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Undergraduate Research in Australia


There is a sense in which, consistent with the ALTC dissemination framework, this whole Program is a strategy for profile-building and dissemination. Stages 1 & 2 are designed to embed models resources and strategies within institutions through trials within different disciplines. Stages 4 and 5 are designed to foster national debate concerning policies and practices in engaging undergraduates in research and inquiry. It is anticipated that these debates will go beyond the duration of the Fellowship and will, with the aid of the models, protocols and resources developed, contribute to ongoing dissemination and discussion. It is anticipated that this will be facilitated through the Establishment of a National Centre for the Integration of Research, Teaching and Learning (NCIRTL). This will take the work forward into the future and the groundwork for such a centre will be laid during the Fellowship including establishing a high level Steering Group to take this idea forward. It will provide a focus for the ongoing sharing of developments and resources in the integration of research, teaching and learning which will, in turn, add value, to current and future funded projects in this important field.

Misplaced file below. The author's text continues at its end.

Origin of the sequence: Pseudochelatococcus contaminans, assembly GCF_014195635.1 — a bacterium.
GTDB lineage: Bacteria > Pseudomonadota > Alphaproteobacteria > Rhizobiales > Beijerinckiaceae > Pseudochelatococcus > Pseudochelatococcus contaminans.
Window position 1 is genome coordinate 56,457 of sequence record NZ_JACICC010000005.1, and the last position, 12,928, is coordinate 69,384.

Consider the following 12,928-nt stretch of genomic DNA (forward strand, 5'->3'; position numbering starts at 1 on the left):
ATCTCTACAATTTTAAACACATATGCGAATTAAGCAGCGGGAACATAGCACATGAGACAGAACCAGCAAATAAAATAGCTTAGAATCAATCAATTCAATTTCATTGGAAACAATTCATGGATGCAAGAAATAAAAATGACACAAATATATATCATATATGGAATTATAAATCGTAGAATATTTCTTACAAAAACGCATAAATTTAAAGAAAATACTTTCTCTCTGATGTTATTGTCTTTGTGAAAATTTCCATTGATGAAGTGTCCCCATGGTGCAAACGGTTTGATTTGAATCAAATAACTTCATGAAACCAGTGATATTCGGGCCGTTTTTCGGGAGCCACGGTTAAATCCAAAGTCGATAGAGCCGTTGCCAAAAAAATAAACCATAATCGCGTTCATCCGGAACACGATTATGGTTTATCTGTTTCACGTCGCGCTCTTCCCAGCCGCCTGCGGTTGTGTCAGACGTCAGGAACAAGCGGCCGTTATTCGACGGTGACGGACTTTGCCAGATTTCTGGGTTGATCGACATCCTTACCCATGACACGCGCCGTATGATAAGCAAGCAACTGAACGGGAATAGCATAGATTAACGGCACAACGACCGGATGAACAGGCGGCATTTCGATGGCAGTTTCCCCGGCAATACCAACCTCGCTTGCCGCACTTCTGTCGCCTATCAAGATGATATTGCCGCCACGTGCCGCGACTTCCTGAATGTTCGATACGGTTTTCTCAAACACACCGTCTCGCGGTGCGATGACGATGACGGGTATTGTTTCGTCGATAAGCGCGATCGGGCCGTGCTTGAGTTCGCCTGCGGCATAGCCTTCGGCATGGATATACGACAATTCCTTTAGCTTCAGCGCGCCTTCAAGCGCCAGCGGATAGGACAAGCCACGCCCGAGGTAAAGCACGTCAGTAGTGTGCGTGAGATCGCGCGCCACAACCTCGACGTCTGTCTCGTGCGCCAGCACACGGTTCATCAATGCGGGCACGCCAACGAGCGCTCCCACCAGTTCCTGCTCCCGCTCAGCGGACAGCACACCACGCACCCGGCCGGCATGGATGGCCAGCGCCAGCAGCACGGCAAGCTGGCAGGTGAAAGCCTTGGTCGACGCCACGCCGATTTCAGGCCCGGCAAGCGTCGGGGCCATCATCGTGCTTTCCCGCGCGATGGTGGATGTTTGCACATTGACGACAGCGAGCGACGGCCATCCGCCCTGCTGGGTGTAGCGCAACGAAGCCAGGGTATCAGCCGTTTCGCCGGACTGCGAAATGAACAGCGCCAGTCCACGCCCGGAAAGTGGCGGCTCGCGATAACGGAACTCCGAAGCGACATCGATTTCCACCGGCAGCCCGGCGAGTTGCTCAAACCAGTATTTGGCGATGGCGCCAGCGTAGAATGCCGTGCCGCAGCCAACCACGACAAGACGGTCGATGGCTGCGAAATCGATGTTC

During the period of the Fellowship, the work of the collaborating groups and the development of resources and protocols will be the subject of conference presentations at the Higher Education Research and Development Society of Australasia (HERDSA) national conference (DOC, 104kb), as well as disciplinary-based education conferences. The work will also be presented overseas at the International Improving Student Learning Symposium (UK). It is anticipated that two articles for international refereed journals such as Studies in Higher Education and Teaching in Higher Education will also provide vehicles for dissemination as will articles in Campus Review and the Times Higher.

The artifacts produced, such as the models, strategies and protocols will be disseminated on the Program website linked to the ALTC Exchange and made available in print form. They may constitute a folder representing a "Manual" for practitioners that could be widely distributed to Australian universities. The final report will also be available for widespread distribution.

See a list of presentations (DOC, 36kb)